ack in the days of CB radio my handle was Flower Girl. In my teaching days I was mostly remembered (dreaded?) for the wildflower collection project. Coming from “up north”, the panorama of spring wildflowers was, and still is, a yearly spiritual explosion. My daughter and I escape for an hour or so when we can (with a stop at Starbucks first of course), to troll the back roads around Ennis, looking for birds and flowers. She’s looking up and I’m looking down, which makes the driving a bit iffy! We love to make short stops for photos, bird book searches, and talking to “moo-cows” and horses that are at the fences.
We are now near the end of the great spring floral displays except for the last hurrah, the beautiful Texas Blue Bells. Scientifically known as Eustoma grandiflorium, it has a scientific synonym of Eustoma russellianium. In the trade they are also called “Lisianthus” and as such can be purchased in purple, pink or white and are usually annuals. The natives appear to be short-lived perennials.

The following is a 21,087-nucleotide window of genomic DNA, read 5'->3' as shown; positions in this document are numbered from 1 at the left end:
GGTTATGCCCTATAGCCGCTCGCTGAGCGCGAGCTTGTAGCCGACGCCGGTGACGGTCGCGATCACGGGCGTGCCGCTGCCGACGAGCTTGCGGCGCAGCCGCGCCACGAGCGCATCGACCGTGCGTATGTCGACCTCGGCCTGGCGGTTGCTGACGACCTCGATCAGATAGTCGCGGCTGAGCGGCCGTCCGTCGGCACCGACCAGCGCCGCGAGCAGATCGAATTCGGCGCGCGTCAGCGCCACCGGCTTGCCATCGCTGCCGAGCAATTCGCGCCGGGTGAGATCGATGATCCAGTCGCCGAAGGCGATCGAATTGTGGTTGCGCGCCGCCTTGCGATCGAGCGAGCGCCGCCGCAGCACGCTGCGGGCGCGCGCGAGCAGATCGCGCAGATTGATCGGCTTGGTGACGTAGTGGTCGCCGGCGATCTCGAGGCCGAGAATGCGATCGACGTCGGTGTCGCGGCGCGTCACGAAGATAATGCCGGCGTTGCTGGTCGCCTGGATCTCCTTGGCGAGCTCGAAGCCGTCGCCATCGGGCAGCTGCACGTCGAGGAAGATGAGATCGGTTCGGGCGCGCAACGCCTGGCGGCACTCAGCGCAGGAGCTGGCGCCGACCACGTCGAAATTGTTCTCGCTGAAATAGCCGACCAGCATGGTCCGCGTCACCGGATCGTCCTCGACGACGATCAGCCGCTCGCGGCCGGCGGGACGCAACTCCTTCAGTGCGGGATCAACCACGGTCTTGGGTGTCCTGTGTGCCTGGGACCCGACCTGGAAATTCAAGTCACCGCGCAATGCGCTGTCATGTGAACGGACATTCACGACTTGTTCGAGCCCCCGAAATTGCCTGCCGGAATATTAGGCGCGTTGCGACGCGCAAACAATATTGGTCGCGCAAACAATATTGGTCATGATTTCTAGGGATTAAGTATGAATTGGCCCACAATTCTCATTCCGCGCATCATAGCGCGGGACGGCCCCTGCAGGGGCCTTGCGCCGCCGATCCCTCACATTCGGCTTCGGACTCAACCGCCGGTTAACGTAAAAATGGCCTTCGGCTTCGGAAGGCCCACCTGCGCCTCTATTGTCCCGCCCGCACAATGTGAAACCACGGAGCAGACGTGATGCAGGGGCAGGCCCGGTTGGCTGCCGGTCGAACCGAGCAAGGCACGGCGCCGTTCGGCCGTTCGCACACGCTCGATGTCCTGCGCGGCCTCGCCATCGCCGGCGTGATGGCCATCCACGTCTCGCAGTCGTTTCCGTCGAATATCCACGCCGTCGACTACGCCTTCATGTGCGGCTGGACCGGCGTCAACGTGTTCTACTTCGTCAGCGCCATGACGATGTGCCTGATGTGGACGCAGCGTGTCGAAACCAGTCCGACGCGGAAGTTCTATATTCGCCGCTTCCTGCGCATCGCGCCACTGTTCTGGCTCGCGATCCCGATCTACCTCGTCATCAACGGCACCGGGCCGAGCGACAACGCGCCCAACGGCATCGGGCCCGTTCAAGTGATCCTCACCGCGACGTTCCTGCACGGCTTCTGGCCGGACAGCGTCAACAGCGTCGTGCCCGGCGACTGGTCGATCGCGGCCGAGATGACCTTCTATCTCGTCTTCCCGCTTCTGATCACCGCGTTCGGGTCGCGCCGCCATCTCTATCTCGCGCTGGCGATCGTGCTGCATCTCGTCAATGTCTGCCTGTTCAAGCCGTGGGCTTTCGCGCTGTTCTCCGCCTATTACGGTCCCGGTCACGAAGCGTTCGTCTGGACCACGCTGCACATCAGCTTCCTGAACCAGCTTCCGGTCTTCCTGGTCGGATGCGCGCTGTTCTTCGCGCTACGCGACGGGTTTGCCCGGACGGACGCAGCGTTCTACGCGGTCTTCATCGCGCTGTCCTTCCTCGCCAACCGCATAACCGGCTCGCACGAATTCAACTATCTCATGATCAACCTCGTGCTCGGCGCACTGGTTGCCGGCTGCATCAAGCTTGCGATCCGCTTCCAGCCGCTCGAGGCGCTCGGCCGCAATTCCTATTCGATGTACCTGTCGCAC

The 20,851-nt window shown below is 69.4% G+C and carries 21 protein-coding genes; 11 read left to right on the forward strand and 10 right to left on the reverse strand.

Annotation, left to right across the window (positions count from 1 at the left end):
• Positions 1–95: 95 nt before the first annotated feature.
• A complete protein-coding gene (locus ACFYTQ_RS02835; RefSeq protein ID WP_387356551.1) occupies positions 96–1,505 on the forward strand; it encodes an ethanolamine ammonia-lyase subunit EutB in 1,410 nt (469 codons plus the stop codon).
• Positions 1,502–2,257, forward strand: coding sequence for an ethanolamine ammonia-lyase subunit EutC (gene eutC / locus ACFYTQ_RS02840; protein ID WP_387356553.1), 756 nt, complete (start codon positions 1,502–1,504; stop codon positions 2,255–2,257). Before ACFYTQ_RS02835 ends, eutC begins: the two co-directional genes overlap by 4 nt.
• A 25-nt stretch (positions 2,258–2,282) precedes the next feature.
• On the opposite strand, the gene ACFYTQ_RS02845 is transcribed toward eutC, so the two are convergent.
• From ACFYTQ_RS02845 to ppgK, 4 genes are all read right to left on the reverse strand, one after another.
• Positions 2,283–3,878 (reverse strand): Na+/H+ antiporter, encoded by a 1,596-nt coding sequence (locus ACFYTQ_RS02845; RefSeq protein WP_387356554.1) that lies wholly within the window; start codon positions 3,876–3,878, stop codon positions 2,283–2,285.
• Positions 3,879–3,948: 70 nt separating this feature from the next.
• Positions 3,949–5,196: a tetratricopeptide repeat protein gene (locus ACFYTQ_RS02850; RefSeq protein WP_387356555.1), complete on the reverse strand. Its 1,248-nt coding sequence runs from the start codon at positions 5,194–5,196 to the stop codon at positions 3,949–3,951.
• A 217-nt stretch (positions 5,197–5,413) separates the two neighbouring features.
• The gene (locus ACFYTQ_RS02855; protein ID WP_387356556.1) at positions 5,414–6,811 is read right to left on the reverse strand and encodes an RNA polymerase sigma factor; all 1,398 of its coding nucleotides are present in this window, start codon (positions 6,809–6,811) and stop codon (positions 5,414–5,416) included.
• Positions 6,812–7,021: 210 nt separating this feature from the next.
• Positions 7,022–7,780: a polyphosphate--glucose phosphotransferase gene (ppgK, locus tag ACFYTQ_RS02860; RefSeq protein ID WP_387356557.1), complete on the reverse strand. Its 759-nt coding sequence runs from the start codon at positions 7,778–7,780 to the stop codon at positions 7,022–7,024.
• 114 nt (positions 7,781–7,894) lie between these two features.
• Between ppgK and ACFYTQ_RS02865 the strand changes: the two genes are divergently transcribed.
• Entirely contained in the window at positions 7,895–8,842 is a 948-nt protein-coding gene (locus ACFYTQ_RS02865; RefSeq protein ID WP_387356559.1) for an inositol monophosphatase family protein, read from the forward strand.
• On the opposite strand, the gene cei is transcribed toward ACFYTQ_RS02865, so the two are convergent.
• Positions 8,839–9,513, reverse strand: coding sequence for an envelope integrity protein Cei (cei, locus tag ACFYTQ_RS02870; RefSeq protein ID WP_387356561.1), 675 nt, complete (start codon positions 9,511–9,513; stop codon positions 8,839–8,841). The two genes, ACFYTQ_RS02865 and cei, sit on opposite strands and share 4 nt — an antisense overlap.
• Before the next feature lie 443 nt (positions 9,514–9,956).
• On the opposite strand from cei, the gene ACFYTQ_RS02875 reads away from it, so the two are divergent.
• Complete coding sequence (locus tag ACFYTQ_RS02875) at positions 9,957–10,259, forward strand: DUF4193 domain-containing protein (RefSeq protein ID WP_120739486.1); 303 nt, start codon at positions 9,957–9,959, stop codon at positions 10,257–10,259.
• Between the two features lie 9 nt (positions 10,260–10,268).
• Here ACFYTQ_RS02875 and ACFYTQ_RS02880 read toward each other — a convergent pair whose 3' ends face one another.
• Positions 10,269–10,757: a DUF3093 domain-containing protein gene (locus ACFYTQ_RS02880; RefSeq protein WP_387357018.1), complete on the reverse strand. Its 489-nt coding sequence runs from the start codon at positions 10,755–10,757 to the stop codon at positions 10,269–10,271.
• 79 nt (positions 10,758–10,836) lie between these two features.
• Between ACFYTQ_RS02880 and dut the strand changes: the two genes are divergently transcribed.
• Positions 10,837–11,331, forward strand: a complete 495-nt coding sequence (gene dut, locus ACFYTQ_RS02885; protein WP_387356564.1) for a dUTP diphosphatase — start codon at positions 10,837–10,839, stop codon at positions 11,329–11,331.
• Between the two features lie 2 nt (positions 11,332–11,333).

Our Texas Blue Bells are more like a medium to dark lavender with a maroonish throat, 5 yellow anthers, and a double greenish stigma. But, hey, you can read all this online just as I did. None of that explains the thrill of topping a hill and seeing the glory of blue bells spread out across the field below. The search is worth the price (gas $!) and great for the soul and the camera.
There are a few places in Ennis to see blue bells, but the best is out Farm-to-Market Road 85 going east from South Kaufman Street several miles to a right turn at the top of a hill onto Zmolek Road. You’ll see them in the field to your right as you make the 90 degree turn and that’s where I took my photo. To return to Ennis, continue to the end of Zmolek Road and you will hit the frontage road to I-45 and can go north back to town. If you are a wildflower lover, you won’t be blue, but the flowers will – well, sort of, but not really.
Do you think nature should be part of our everyday life, not just somewhere to go on the weekends? You are invited to attend our free, open-to-the-public, monthly program on the fourth Monday of the month at 7 p.m. at the Red Oak Library, 200 Lakeview Pkwy, Red Oak.
For more information on the Indian Trail Master Naturalist Chapter, contact the Texas A&M AgriLife Extension Service at 972-825-5175 or visit the club website: http://txmn.org/indiantrail/.
Christine Cook is a member of Indian Trail Master Naturalists.